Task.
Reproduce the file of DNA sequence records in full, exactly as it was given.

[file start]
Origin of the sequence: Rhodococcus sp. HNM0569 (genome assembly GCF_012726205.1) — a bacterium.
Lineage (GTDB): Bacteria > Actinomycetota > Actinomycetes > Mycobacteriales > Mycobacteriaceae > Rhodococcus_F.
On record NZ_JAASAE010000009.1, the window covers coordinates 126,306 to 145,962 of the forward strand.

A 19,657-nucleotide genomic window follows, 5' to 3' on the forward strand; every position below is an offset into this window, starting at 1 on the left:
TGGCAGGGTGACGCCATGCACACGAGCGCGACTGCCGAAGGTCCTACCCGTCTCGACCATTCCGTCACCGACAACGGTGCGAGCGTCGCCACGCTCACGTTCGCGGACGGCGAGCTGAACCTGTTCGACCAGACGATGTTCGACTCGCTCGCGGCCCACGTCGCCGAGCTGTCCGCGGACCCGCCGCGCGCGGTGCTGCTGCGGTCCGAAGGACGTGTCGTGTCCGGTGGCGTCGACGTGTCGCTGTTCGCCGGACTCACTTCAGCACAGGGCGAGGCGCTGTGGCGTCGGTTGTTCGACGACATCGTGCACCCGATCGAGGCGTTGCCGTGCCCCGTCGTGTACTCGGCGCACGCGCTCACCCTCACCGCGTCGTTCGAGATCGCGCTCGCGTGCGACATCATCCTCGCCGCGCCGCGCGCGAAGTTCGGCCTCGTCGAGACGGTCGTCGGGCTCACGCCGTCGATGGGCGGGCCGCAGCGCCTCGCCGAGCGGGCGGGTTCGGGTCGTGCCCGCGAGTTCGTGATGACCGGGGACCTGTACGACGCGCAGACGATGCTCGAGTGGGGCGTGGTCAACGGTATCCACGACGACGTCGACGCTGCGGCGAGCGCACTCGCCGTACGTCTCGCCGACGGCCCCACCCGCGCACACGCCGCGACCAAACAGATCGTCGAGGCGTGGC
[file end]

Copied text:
Origin of the sequence: Rhodococcus sp. HNM0569 (genome assembly GCF_012726205.1) — a bacterium.
Lineage (GTDB): Bacteria > Actinomycetota > Actinomycetes > Mycobacteriales > Mycobacteriaceae > Rhodococcus_F.
On record NZ_JAASAE010000009.1, the window covers coordinates 126,306 to 145,962 of the forward strand.

A 19,657-nucleotide genomic window follows, 5' to 3' on the forward strand; every position below is an offset into this window, starting at 1 on the left:
TGGCAGGGTGACGCCATGCACACGAGCGCGACTGCCGAAGGTCCTACCCGTCTCGACCATTCCGTCACCGACAACGGTGCGAGCGTCGCCACGCTCACGTTCGCGGACGGCGAGCTGAACCTGTTCGACCAGACGATGTTCGACTCGCTCGCGGCCCACGTCGCCGAGCTGTCCGCGGACCCGCCGCGCGCGGTGCTGCTGCGGTCCGAAGGACGTGTCGTGTCCGGTGGCGTCGACGTGTCGCTGTTCGCCGGACTCACTTCAGCACAGGGCGAGGCGCTGTGGCGTCGGTTGTTCGACGACATCGTGCACCCGATCGAGGCGTTGCCGTGCCCCGTCGTGTACTCGGCGCACGCGCTCACCCTCACCGCGTCGTTCGAGATCGCGCTCGCGTGCGACATCATCCTCGCCGCGCCGCGCGCGAAGTTCGGCCTCGTCGAGACGGTCGTCGGGCTCACGCCGTCGATGGGCGGGCCGCAGCGCCTCGCCGAGCGGGCGGGTTCGGGTCGTGCCCGCGAGTTCGTGATGACCGGGGACCTGTACGACGCGCAGACGATGCTCGAGTGGGGCGTGGTCAACGGTATCCACGACGACGTCGACGCTGCGGCGAGCGCACTCGCCGTACGTCTCGCCGACGGCCCCACCCGCGCACACGCCGCGACCAAACAGATCGTCGAGGCGTGGC